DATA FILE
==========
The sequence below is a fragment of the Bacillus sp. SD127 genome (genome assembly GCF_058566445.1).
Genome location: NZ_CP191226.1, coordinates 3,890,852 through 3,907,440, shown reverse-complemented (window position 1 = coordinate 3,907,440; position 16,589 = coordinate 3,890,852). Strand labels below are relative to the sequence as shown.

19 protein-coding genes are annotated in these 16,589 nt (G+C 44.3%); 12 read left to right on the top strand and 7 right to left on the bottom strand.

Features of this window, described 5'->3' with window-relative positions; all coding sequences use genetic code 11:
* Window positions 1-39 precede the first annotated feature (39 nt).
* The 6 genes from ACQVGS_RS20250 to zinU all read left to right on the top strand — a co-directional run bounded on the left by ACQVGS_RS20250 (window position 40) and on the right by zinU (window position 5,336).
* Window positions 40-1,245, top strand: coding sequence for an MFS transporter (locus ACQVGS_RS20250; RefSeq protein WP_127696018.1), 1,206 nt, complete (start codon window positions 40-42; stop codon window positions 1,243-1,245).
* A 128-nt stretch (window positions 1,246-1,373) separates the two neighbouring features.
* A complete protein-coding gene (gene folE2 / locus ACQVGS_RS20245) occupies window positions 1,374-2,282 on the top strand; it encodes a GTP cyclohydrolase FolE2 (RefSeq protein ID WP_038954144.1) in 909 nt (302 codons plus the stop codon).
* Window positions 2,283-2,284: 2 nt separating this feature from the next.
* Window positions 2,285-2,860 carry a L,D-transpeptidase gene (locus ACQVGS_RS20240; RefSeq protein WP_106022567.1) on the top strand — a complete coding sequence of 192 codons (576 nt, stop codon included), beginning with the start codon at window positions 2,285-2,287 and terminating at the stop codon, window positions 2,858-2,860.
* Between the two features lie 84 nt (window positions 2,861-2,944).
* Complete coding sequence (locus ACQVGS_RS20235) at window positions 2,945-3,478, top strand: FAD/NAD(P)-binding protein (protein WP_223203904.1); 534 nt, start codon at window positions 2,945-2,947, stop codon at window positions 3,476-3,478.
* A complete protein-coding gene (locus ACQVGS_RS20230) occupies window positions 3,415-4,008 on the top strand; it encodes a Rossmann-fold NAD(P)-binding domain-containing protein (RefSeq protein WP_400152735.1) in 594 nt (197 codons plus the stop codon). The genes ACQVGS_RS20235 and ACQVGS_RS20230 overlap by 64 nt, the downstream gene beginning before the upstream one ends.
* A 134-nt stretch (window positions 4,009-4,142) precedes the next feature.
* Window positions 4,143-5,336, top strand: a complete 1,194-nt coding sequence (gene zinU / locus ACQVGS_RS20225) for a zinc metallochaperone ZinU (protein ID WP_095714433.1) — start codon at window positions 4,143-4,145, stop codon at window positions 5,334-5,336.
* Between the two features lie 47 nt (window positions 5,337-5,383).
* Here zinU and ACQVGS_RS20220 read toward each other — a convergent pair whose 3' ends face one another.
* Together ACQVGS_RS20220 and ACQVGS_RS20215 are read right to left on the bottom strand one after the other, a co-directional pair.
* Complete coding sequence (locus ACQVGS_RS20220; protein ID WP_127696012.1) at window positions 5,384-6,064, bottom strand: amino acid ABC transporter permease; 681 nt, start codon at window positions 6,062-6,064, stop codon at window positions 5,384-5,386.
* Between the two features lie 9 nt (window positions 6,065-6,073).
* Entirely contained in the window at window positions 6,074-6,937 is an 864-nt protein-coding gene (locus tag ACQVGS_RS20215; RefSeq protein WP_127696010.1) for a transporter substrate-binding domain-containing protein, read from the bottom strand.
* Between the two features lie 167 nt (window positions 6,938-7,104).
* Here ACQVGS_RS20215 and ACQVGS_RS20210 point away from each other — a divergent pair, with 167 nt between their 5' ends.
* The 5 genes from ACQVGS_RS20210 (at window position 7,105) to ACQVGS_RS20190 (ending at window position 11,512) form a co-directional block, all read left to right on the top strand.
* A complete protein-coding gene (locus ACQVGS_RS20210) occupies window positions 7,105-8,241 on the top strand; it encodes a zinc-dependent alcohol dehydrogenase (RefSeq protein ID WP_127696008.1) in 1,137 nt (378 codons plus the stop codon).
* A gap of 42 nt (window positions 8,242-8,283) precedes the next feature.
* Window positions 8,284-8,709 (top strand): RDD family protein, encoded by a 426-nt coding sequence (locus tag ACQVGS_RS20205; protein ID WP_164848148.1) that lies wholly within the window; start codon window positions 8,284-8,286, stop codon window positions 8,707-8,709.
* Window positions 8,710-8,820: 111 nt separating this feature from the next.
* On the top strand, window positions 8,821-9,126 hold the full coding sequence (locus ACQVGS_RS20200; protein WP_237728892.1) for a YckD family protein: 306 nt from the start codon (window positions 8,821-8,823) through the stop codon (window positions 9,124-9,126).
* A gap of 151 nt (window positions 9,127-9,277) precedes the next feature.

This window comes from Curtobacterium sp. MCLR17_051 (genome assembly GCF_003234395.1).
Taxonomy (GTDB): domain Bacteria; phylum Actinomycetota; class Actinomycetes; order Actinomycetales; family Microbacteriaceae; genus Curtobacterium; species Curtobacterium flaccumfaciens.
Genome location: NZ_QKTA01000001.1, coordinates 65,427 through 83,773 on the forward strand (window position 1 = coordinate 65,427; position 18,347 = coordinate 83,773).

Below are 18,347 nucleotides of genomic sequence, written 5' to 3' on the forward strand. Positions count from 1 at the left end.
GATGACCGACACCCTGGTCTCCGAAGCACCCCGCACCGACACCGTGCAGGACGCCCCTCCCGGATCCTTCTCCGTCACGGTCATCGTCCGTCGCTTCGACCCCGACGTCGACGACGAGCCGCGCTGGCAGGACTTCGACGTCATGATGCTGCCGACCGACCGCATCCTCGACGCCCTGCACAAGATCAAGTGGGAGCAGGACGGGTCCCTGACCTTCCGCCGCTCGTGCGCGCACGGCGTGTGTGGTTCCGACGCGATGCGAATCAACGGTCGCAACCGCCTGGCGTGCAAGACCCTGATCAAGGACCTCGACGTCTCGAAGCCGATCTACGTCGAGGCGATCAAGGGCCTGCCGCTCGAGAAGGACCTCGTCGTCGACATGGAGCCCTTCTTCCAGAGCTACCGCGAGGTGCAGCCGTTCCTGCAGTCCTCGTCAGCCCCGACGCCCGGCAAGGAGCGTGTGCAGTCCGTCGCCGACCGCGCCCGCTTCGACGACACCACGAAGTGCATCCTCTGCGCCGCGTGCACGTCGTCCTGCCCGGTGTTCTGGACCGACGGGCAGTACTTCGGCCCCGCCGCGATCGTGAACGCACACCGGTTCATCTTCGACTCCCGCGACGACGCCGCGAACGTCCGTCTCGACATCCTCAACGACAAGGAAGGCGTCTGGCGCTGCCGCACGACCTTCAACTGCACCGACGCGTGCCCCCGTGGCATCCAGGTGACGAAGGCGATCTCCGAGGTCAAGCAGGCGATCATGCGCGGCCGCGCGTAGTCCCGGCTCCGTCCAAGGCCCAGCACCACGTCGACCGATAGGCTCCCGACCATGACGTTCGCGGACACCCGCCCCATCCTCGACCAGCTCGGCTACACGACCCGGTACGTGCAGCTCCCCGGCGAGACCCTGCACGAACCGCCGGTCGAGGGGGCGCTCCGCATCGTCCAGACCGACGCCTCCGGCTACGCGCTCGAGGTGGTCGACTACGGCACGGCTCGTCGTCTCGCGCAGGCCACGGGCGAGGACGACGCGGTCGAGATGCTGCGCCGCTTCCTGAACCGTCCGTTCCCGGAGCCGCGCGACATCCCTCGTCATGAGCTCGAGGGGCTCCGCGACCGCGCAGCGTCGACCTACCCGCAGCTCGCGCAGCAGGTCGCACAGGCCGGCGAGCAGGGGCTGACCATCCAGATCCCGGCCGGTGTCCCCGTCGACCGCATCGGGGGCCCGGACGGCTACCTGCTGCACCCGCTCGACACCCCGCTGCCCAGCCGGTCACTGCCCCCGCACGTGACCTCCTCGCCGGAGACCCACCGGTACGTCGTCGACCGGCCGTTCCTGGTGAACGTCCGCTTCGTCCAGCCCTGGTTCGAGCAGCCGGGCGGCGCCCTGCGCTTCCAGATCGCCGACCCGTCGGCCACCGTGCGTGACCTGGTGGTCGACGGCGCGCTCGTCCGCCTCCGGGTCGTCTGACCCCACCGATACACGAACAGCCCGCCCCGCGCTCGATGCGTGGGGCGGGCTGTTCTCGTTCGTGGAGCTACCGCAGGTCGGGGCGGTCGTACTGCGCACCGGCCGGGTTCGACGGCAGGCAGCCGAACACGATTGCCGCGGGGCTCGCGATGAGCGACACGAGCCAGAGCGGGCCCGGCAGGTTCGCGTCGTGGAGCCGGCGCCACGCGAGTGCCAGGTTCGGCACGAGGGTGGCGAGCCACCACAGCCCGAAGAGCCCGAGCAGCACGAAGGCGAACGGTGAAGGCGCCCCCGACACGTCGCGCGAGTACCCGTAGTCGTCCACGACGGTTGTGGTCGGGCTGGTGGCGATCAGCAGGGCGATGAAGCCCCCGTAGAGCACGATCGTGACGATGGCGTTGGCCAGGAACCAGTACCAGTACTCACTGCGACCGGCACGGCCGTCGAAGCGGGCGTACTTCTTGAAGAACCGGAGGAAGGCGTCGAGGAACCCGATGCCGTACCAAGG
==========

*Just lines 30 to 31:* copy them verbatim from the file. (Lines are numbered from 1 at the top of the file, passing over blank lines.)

* On the top strand, window positions 8,821-9,126 hold the full coding sequence (locus ACQVGS_RS20200; protein WP_237728892.1) for a YckD family protein: 306 nt from the start codon (window positions 8,821-8,823) through the stop codon (window positions 9,124-9,126).
* A gap of 151 nt (window positions 9,127-9,277) precedes the next feature.